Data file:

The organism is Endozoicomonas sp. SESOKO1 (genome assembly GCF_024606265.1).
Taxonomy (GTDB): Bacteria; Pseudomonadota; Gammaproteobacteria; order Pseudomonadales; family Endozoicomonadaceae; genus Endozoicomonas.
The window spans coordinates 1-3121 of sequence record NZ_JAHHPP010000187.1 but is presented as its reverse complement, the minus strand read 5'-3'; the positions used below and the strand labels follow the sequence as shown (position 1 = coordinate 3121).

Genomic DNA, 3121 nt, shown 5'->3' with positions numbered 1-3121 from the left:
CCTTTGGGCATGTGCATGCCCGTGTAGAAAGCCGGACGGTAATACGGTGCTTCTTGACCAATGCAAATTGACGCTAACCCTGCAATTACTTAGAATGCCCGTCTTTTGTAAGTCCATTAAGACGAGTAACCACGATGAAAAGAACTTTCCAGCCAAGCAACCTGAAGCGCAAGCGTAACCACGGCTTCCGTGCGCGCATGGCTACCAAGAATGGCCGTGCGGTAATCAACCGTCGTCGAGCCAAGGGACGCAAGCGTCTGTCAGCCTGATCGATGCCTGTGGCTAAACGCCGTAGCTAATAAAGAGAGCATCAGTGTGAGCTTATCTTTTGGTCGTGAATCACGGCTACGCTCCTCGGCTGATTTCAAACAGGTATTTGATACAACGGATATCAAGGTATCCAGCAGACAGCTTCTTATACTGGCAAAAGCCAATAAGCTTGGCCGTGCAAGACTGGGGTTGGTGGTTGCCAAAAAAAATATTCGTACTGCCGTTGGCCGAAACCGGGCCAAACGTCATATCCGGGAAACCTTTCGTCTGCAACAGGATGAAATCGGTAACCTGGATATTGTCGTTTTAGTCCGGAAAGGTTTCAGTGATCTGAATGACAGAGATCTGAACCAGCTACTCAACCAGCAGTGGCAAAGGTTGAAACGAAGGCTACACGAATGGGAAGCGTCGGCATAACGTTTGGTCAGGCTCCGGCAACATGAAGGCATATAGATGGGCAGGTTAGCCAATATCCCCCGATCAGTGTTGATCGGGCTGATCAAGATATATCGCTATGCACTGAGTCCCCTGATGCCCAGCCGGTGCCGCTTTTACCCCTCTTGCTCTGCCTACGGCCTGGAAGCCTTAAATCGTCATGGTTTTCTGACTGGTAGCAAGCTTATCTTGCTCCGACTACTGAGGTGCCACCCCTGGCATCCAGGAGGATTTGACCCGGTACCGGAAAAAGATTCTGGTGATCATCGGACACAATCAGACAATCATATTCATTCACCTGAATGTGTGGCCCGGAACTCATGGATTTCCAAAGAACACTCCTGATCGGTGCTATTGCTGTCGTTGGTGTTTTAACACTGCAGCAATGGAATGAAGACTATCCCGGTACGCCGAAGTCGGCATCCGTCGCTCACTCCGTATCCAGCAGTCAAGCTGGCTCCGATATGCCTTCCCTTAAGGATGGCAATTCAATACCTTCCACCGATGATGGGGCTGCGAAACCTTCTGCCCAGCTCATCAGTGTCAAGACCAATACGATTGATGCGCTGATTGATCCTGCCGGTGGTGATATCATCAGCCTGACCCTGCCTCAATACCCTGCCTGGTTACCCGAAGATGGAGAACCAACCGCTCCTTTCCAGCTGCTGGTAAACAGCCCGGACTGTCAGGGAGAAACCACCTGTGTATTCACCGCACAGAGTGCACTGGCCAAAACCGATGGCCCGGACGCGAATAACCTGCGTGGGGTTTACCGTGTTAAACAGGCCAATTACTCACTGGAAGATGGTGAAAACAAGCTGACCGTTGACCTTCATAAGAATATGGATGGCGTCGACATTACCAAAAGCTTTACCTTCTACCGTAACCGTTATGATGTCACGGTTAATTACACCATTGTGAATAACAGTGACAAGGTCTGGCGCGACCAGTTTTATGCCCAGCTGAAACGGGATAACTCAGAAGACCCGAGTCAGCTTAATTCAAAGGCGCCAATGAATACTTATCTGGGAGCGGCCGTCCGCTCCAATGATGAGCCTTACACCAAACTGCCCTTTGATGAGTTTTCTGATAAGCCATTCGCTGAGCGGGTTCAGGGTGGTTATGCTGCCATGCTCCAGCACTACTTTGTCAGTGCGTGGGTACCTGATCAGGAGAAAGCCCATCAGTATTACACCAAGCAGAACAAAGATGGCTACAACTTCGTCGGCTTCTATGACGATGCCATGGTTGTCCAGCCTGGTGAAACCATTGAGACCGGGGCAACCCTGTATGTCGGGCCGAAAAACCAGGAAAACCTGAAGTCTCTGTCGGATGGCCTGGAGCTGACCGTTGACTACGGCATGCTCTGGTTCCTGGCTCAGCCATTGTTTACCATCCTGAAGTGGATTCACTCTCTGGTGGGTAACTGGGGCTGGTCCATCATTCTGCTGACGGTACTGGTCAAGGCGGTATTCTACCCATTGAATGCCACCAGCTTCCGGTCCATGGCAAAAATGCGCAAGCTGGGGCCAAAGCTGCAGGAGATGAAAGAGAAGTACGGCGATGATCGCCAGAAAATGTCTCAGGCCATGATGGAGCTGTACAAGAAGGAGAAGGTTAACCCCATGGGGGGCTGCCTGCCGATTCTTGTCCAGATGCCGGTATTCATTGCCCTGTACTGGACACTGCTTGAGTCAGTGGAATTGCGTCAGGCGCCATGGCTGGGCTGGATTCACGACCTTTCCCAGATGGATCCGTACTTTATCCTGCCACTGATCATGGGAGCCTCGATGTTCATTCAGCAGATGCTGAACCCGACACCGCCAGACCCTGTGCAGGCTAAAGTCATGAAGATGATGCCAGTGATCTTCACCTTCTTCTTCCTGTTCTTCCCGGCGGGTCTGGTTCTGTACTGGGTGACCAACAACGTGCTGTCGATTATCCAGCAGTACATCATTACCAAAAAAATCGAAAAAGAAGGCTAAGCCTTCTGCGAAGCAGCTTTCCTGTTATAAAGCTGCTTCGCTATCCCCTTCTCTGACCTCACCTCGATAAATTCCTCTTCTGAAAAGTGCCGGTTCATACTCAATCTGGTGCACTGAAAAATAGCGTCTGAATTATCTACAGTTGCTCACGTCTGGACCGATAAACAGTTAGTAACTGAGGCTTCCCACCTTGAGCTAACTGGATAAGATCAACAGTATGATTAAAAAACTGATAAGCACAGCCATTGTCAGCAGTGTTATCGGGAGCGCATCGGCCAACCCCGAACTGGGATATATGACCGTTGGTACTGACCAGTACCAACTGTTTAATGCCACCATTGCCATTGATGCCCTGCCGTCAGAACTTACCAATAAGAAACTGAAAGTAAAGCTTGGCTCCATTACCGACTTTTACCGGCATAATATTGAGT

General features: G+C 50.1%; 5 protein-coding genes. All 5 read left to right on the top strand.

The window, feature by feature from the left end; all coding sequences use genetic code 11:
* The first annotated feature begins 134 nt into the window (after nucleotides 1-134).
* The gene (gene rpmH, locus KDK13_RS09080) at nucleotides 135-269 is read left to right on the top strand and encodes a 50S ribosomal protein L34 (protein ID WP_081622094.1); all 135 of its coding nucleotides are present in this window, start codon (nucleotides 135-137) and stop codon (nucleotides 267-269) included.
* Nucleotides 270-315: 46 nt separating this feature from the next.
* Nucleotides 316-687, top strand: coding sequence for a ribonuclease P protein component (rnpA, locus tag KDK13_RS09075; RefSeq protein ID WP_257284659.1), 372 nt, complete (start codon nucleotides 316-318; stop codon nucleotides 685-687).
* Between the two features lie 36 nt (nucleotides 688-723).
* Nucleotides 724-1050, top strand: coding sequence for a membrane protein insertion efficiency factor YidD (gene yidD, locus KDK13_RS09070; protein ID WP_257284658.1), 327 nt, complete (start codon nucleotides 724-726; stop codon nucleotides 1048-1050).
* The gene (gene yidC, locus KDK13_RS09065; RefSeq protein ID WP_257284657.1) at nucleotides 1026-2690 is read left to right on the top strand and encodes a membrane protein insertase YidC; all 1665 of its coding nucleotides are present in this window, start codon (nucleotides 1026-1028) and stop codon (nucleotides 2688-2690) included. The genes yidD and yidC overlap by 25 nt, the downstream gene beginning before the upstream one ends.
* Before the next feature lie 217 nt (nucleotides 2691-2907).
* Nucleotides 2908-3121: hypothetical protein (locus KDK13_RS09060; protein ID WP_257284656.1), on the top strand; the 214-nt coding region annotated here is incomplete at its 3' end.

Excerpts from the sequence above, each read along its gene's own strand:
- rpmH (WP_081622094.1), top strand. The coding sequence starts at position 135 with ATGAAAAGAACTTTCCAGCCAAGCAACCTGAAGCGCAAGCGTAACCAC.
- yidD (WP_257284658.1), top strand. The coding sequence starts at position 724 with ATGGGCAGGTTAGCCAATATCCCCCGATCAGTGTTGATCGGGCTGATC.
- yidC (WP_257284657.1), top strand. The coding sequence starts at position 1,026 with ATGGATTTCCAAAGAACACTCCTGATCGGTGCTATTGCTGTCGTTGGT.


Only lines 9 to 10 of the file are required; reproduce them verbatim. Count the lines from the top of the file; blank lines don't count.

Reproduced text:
* The gene (gene rpmH, locus KDK13_RS09080) at nucleotides 135-269 is read left to right on the top strand and encodes a 50S ribosomal protein L34 (protein ID WP_081622094.1); all 135 of its coding nucleotides are present in this window, start codon (nucleotides 135-137) and stop codon (nucleotides 267-269) included.
* Nucleotides 270-315: 46 nt separating this feature from the next.